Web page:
Employers are responsible for counteracting sexual harassment in the workplace through preventative measures and disciplinary policies. In the event that harassment creates a hostile work environment, employers can be held liable. In a recent California case, a Catholic School teacher is bringing a lawsuit against a school alleging that students took turns taking photos up the skirts of their female teachers. The plaintiff was harassed for more than two years in her own classroom without any assistance from supervisors or administrators. The lawsuit alleged that the “boys will be boys” policy failed to protect her and other teachers from harassment in the workplace.
Sexual harassment cases can be qualified as either hostile work environment or quid pro quo. In this case, the private school’s failure to take action for repeated harassment and the hostile work environment could be held liable. Our Orange County employment law attorneys are committed to protecting the rights of our clients and to staying abreast of legal news and developments that may impact California workers. This case sheds light on a new possibility for liability involving student on teacher harassment.
According to reports, the abuse started in 2012 when students wrote sexually explicit remarks about the teacher in the bathroom. Last May school administrators learned that the boys were collectively in a competition to take the “best” photo up a teachers’ skirt. There were several teachers targeted by the video and photo assaults. After performing an initial investigation, six students were expelled and six more were suspended. According to the plaintiff, one of the students distracted her while another put his phone up her skirt to take photos. A student who saw the incident reported it and the administrators informed the plaintiff.
After learning about the initial photo, there was a further investigation which reveals that several “up-skirt” photos had been disseminated around the school. The teacher told the TV-station that the school did little to protect her or other female teachers. Since learning about the photos, the teacher went on leave, but has taken legal action to ensure that teachers will be protected in the classroom. The teacher admits having a hard time returning to school to face the students and says that the entire experience has been traumatic. She is demanding back pay, damages, and wants the school to make necessary changes to stop encouraging this “boys will be boys” behavior.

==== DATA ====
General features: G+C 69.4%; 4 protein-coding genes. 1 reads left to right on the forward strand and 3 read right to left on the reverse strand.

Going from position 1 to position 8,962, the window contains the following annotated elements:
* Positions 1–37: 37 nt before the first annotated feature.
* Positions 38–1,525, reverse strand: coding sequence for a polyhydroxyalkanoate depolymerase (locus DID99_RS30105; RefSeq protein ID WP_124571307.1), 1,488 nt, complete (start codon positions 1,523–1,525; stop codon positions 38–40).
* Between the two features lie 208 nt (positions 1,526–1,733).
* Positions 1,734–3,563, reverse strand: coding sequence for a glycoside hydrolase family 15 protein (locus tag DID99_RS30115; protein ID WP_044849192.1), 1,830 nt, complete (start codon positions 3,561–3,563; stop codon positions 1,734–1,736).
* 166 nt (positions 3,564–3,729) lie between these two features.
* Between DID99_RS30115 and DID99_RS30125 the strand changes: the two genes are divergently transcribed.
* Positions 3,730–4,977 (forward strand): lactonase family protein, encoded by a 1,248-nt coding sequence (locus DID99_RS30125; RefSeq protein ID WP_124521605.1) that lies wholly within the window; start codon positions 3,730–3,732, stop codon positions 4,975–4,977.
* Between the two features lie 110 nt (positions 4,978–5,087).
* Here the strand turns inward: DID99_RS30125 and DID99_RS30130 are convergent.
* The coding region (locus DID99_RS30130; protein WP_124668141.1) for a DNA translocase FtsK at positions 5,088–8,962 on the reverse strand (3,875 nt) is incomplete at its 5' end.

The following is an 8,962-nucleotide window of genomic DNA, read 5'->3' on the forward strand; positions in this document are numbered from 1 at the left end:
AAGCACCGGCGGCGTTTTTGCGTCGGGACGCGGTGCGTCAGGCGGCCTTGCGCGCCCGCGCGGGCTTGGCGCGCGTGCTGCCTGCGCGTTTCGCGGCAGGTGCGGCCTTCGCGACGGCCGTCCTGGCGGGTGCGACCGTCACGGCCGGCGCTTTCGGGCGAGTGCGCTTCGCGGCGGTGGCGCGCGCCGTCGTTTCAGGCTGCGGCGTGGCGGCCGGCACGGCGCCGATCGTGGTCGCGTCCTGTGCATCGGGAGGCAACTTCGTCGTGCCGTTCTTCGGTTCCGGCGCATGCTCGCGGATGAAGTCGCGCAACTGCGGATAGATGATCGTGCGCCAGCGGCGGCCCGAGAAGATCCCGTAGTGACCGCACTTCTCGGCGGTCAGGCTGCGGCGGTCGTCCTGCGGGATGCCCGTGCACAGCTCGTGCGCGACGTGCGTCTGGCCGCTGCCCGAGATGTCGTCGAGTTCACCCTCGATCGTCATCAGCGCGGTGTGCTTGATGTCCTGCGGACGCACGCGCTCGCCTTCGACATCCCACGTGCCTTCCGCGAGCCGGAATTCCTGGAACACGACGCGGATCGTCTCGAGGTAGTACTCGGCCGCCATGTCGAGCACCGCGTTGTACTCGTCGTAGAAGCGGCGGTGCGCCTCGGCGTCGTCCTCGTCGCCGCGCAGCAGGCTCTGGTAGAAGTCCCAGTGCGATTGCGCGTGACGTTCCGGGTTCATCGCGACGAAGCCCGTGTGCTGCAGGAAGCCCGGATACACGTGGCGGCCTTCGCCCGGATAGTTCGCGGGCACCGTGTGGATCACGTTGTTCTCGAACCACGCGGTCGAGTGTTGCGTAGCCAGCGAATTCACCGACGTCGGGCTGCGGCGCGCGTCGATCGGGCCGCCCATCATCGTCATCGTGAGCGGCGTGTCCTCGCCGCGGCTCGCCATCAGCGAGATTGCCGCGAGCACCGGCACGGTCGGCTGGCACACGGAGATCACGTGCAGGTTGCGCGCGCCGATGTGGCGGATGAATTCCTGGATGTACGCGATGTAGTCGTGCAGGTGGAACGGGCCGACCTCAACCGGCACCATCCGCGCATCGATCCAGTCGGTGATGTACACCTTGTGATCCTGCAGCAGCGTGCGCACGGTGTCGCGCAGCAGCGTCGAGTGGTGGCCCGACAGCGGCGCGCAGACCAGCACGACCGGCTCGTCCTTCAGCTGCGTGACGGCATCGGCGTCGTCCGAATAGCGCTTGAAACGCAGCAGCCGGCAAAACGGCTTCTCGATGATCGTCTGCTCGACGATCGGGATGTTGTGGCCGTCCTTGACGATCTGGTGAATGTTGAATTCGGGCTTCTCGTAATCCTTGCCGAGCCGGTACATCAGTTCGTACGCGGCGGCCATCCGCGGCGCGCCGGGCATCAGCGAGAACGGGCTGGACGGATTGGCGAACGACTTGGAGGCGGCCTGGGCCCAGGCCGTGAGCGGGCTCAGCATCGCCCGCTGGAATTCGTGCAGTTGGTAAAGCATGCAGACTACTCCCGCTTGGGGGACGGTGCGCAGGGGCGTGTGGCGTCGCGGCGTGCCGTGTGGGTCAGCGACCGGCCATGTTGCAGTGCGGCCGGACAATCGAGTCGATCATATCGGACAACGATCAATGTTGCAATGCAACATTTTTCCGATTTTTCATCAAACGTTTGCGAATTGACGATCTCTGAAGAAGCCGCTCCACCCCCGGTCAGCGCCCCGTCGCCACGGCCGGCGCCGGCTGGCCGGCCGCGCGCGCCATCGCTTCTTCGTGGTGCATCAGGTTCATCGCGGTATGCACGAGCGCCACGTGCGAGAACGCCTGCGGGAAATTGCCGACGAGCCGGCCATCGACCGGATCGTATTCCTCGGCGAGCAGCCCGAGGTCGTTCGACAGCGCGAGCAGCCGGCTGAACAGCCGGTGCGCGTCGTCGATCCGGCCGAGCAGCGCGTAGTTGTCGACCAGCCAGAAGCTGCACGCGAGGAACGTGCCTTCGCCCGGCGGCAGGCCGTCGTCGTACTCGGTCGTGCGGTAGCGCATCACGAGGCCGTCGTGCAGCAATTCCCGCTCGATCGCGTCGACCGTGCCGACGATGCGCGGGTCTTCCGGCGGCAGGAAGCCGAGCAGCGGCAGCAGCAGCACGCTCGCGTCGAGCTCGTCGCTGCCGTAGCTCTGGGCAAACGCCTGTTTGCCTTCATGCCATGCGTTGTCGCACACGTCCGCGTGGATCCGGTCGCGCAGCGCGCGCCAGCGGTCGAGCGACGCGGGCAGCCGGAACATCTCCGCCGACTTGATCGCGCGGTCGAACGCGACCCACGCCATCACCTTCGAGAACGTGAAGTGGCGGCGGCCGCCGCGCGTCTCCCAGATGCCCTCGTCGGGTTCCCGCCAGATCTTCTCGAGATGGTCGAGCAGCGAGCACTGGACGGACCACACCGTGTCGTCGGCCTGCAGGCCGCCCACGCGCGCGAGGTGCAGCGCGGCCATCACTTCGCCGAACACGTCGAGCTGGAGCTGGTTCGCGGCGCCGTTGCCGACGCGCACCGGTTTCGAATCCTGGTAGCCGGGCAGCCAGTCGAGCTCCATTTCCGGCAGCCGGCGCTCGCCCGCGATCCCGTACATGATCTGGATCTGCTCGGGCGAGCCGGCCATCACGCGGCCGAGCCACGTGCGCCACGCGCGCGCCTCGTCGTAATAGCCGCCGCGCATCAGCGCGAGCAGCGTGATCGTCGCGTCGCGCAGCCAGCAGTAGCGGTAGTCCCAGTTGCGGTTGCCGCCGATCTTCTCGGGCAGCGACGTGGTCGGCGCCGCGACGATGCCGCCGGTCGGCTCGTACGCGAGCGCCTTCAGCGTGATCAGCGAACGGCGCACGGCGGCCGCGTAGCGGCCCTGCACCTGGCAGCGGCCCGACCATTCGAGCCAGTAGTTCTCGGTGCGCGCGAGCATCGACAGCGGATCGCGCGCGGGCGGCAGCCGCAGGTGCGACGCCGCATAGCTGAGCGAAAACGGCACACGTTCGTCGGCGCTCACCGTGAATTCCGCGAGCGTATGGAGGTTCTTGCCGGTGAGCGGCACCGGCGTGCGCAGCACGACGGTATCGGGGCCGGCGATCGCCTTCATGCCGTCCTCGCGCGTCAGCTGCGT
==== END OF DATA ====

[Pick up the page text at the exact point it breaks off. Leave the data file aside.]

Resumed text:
In response, the school claims that it will be implementing programs to teach students about sexual harassment, especially in the age of technology. The school has not made an official statement about whether it will settle the case or if it intends to fight the teacher on back pay. This is a complicated case as it asks the question of whether an employer should be held liable for students who harass the teacher. Third-party sexual harassment occurs when an employee is harassed by a client, customer or other third-party. In this case, the third-party is the students. An employer could be liable for third-party harassment if it knew or should have known and failed to take action. In addition, employees should not be penalized for reporting or reacting to harassment.
Employment lawsuits can be filed with assistance from the Nassiri Law Group, practicing in Los Angeles, Riverside, and Orange County. Call 714-937-2020.
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